Just what is the Tarot? Is it some vestige of the Occult that should have died out – a bogus type of fortune telling? If so, how do we account for its popularity among serious students of magic and psychology? Could it be more like a sublime archetypal system of Divination in pictorial form? A kind of Western I Ching? The Tarot (whose recognisable form dates back to the late Middle Ages) is a set of symbolic images drawn from a rich tradition of ancient magical and religious lore. Since universal truths never change, what such symbols have to say to us is true in any age. The 78 Tarot cards are arranged into two arcana (a Latin word meaning ‘mysteries’), major and minor.

As for its history, The Tarot as we know it surfaced in late medieval Europe, in northern Italy, at a time when there was a revival of interest in what we would now call New Age subjects: magic, alchemy and astrology. Trade routes from Italy, especially sea routes, had opened up as early as the eleventh century, and in time various exotic beliefs were also part of the cargo brought back from countries east of Europe. Travellers would return with teachings from Greek myth and philosophy, from Hermetic thought or from the heresies of Egyptian gnosticism. This thirst for new and extraordinary ideas has become known as the Italian Renaissance, and reached its apotheosis in the mid-fifteenth century, by which time the nascent Tarot deck had become established.

It is somewhat ironic that the cards were not initially used as divinatory or fortune-telling devices; it would seem that, apart from their function as mnemonic aids, their chief use was in gambling. Their ornate designs were often the indulgent conceits of rich aristocrats; indeed, some decks were so designed as to indicate the family that had commissioned their creation. For example, the Visconti pack of the early fifteenth century depicts the Visconti coat of arms somewhere on each card.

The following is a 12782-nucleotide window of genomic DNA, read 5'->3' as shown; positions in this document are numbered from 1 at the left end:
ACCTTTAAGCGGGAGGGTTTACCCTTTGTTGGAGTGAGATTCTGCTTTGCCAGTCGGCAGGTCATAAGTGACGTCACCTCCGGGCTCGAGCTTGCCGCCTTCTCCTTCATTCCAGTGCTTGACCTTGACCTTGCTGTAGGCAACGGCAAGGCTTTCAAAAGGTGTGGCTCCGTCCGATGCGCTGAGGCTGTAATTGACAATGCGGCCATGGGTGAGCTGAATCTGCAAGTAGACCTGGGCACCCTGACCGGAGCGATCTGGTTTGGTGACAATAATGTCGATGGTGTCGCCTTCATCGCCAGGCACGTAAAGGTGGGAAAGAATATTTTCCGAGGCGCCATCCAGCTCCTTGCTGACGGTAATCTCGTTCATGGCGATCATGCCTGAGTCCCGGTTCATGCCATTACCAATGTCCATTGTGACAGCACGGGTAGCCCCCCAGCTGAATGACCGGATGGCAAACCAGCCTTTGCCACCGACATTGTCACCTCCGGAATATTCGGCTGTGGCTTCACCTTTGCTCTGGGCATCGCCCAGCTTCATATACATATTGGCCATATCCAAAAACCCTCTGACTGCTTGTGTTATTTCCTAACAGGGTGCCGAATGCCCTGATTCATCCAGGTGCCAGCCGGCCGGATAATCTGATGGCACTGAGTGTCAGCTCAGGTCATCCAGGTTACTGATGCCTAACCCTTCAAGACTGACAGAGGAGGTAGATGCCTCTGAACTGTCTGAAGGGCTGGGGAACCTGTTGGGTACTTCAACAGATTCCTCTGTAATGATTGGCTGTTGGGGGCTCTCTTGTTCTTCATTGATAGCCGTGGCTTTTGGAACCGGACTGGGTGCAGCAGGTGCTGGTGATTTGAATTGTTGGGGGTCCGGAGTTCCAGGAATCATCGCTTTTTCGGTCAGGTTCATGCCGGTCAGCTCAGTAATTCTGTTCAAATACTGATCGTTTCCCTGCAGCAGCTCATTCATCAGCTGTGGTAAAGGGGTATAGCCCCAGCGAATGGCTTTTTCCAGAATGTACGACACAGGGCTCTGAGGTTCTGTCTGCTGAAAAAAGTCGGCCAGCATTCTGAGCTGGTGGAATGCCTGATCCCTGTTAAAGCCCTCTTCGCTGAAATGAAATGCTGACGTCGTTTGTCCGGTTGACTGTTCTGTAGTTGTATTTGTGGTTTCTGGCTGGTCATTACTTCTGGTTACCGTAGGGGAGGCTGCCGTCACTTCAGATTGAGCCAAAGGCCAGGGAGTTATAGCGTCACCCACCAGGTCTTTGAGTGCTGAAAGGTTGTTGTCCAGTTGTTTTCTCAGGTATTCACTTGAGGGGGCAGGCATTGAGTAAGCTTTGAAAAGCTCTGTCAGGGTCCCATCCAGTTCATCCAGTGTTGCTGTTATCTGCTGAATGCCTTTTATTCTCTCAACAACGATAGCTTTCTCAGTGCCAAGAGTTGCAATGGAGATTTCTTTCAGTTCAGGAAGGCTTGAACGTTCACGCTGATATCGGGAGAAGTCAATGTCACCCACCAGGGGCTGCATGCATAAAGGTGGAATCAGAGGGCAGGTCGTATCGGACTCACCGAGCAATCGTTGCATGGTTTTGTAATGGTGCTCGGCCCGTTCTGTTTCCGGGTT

It is only really in the middle of the eighteenth century, by which time the Tarot was used exclusively for divination, that we see more obvious resemblances to modern packs. The first example of this type is the French Tarot de Marseilles. It is this deck, rather than its earlier forebears, from which the more standardised imagery is drawn.

What do the Tarot cards mean?

The Tarot’s images are symbolic ones drawn from a rich tradition of ancient magical and religious lore, and since universal truths never change, what such symbols have to say to us is true in any age.

The 78 cards are arranged into two arcana (a Latin word meaning ‘mysteries’), major and minor and the 22-card Major Arcana (or ‘Greater Mysteries’) is representative of the prime archetypal journey undertaken by the soul through life; that is, the kind of major events and experiences that so often turn out be important crossroads and turning points, whether natural rites of passage or apparently fated significant events. We should always pay attention to the message when we find Major Arcana cards in our readings. Sometimes the unconscious mind is trying to communicate something that the ego may not be able to see (or perhaps just refuses to). At other times, in moments of crisis perhaps, what is happening in our life will be all too obvious and the Major Arcana cards will simply reflect what is there; however, the cards may show us how to best handle the situation.

The 56 minor cards (40 numbered and 16 court cards) are descendants of the game-playing packs of late medieval Europe, usually used for gambling. The suits of the Minor Arcana – Wands (or Batons), Cups (Chalices), Swords and Pentacles (Coins or Disks) – are recognisably the originators of the more familiar Clubs, Hearts, Spades and Diamonds of the modern playing pack. The four suits are also representations of the Four Greek Elements – Wands correspond to Fire; Cups to Water; Swords to Air and Pentacles to Earth.

Can Tarot Predict The Future?